Monday, February 18, 2013

Dances from Feb. 11

LOCHABER (J4x32) 4C Set J Kelly Let's All Dance
1- 8            1s+2s dance RH across & LH back to places
9 - 16         1s cross RH, cast to 2nd place & turn RH
17 - 24       2s+1s+3s circle 6H round & back
25- 32        1s cross LH, cast to bottom & 1s turn LH to own sides

THE AUSTRALIAN LADIES (1) (R8x32) 3C {4C set} 
R M Campbell Glasgow Assembly
1- 8        1s cross, cast down to 3rd place & 3s+1s dance RH across
9-16       1s lead up to top, cross, cast to 2nd place & 2s+1s dance LH across
17-24     2s & 3s set & cross RH as 1s cross RH & cast to right,
              2s+3s set on sides & change places RH
               as 1s cross up/down centre & cast to right
25-32     3s & 2s set & cross RH as 1s cross RH & cast to right,
               3s+2s set on sides & change places RH
               as 1s cross in centre & cast to places

SILVER TASSIE (S8x32) 3C (4C set) J Drewry Bon Accord Book
1- 8        1s+2s+3s cross RH & set, cross back RH & set
9-16       1s & 3s double fig of 8 round 2s (3s casting)
17-24     1s followed by 2s+3s dance down,
              1s followed by 2s+3s (who part to let 1s thru) dance back to top
25-32     1s+2s dance the Rondel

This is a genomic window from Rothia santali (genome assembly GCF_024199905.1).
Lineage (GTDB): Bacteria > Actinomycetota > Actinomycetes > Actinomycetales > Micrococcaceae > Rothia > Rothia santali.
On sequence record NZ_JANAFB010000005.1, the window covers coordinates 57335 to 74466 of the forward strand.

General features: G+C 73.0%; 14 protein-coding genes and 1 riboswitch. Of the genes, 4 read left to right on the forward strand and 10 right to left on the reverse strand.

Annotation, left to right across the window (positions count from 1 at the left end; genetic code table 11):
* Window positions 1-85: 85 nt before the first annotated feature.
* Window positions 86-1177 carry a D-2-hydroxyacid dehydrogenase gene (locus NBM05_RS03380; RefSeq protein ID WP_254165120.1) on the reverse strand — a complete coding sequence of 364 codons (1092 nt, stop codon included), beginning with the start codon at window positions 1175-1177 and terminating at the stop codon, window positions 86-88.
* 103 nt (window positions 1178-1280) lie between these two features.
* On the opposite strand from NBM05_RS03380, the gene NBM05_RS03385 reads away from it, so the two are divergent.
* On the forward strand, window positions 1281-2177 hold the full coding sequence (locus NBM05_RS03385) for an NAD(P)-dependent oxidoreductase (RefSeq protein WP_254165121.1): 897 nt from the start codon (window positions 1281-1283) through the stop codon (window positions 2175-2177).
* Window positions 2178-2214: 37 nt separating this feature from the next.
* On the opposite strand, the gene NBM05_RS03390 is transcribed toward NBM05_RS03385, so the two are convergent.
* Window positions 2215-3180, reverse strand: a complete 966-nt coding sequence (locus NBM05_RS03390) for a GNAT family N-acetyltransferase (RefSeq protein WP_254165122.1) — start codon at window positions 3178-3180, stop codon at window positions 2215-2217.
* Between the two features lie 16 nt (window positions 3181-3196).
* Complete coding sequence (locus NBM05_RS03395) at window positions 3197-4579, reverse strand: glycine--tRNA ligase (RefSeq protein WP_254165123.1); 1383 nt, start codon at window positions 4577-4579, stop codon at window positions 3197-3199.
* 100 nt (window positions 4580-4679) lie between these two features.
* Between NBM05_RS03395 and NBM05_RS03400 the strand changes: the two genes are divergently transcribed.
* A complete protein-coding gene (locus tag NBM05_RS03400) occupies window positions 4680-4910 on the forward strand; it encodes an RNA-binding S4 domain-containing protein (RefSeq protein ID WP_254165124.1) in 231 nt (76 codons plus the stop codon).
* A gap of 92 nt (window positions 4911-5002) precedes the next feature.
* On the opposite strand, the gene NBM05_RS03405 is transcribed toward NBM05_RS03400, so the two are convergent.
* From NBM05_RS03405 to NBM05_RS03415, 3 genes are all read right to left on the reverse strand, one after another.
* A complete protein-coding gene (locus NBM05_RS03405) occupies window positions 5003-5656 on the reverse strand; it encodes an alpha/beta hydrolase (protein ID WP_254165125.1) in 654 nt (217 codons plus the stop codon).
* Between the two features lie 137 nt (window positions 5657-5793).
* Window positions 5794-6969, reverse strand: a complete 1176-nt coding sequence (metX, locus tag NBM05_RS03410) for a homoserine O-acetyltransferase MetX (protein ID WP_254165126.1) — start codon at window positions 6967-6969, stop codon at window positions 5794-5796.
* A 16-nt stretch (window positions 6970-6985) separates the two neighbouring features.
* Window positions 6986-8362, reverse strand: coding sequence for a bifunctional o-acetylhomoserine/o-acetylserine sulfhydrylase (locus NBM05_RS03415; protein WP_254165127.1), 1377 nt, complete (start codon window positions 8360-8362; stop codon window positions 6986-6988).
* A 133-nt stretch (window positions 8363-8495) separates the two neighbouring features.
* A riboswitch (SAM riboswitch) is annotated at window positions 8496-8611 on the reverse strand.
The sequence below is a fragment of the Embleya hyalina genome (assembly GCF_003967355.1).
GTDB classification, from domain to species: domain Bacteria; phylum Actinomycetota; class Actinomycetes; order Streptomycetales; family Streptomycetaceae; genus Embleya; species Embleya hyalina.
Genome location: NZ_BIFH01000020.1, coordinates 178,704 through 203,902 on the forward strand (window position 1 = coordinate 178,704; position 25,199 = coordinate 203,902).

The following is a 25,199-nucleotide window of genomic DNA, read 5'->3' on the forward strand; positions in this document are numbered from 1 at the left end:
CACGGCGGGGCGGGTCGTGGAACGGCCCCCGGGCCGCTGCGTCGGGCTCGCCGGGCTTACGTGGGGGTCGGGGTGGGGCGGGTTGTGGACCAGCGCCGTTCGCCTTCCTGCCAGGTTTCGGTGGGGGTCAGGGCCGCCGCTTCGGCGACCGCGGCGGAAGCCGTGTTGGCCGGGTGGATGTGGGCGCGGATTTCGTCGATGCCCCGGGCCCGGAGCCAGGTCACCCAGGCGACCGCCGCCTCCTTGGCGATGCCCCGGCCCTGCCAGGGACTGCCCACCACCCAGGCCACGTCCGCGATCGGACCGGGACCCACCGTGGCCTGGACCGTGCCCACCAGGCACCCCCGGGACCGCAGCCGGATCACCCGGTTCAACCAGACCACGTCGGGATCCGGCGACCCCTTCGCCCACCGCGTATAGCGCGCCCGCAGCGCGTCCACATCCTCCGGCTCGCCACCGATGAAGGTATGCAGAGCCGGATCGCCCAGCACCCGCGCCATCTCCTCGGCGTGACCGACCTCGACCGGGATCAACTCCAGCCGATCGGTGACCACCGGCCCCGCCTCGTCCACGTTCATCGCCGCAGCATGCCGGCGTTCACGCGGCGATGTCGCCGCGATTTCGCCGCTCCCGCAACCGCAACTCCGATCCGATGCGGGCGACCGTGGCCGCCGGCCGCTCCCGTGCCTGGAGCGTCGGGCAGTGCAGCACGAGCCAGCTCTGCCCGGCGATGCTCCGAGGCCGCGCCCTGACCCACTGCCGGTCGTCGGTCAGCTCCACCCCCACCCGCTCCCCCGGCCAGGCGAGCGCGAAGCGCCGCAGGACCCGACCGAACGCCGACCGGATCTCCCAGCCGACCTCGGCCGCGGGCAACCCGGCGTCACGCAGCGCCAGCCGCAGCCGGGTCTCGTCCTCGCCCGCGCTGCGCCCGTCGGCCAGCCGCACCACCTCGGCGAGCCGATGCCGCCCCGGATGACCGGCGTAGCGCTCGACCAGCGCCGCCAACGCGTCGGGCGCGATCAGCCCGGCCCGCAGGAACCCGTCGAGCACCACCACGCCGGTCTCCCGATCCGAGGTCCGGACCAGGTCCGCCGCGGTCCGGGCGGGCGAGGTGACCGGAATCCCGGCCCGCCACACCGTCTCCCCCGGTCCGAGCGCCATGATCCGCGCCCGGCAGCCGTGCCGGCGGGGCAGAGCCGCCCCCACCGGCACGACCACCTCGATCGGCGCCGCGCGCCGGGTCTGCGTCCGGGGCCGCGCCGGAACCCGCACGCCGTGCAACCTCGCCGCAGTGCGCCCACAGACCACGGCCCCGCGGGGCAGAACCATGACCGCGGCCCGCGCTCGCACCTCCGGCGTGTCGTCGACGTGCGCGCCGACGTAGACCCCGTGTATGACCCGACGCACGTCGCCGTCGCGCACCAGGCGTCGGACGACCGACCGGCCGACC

LAMB SKINNET (J8x32) 3C (4C set) Thompson RSCDS 14
1- 8        1s set, cast 1 place & dance 1/2 fig of 8 round 2s
9-16       1s set, cast to 3rd place & dance 1/2 fig of 8 round 3s
17-24     1s lead up to top, set & cast to 2nd place
25-32     2s+1s dance R&L

Dance Information
One grizzly story -- per Scotland Through Her Country Dances, George S Emmerson, London 1967 -- about the meaning of the name of this dance is that there was a practice of using the skin of a dead lamb to deceive its mother into suckling a different lamb. This seems like a rather dubious practice, since one would expect the mother to smell the blood, etc. According to another post on The Session, the dance appears in Thompson’s Compleat Collection of Country Dances c.1770, as Lanquenet, or Lansquenet. This concurs with the notes of the Nottingham RSCDS branch, who report that, in Northumbria, “Lamb Skinnet” is a common name for the card game known in France as “Lansquenet”. It was played by D’Artagnan in Dumas’s novel Twenty Years After. The French name for this game is itself a corruption of the German "Landsknecht", meaning a German mercenary soldier.

TAP THE BARREL (R3x32) 3C set S Burridge Ness House II
1- 8        1L+3M change places RH, 1M +3L change places RH,
              2s cross RH & all 1/2 turn into Allemande hold
9-16       All dance Allemande
17-24     1s set & cast 1 place, 3s set & cast up 1 place
25-32     All circle 6H round & back

No comments:

Post a Comment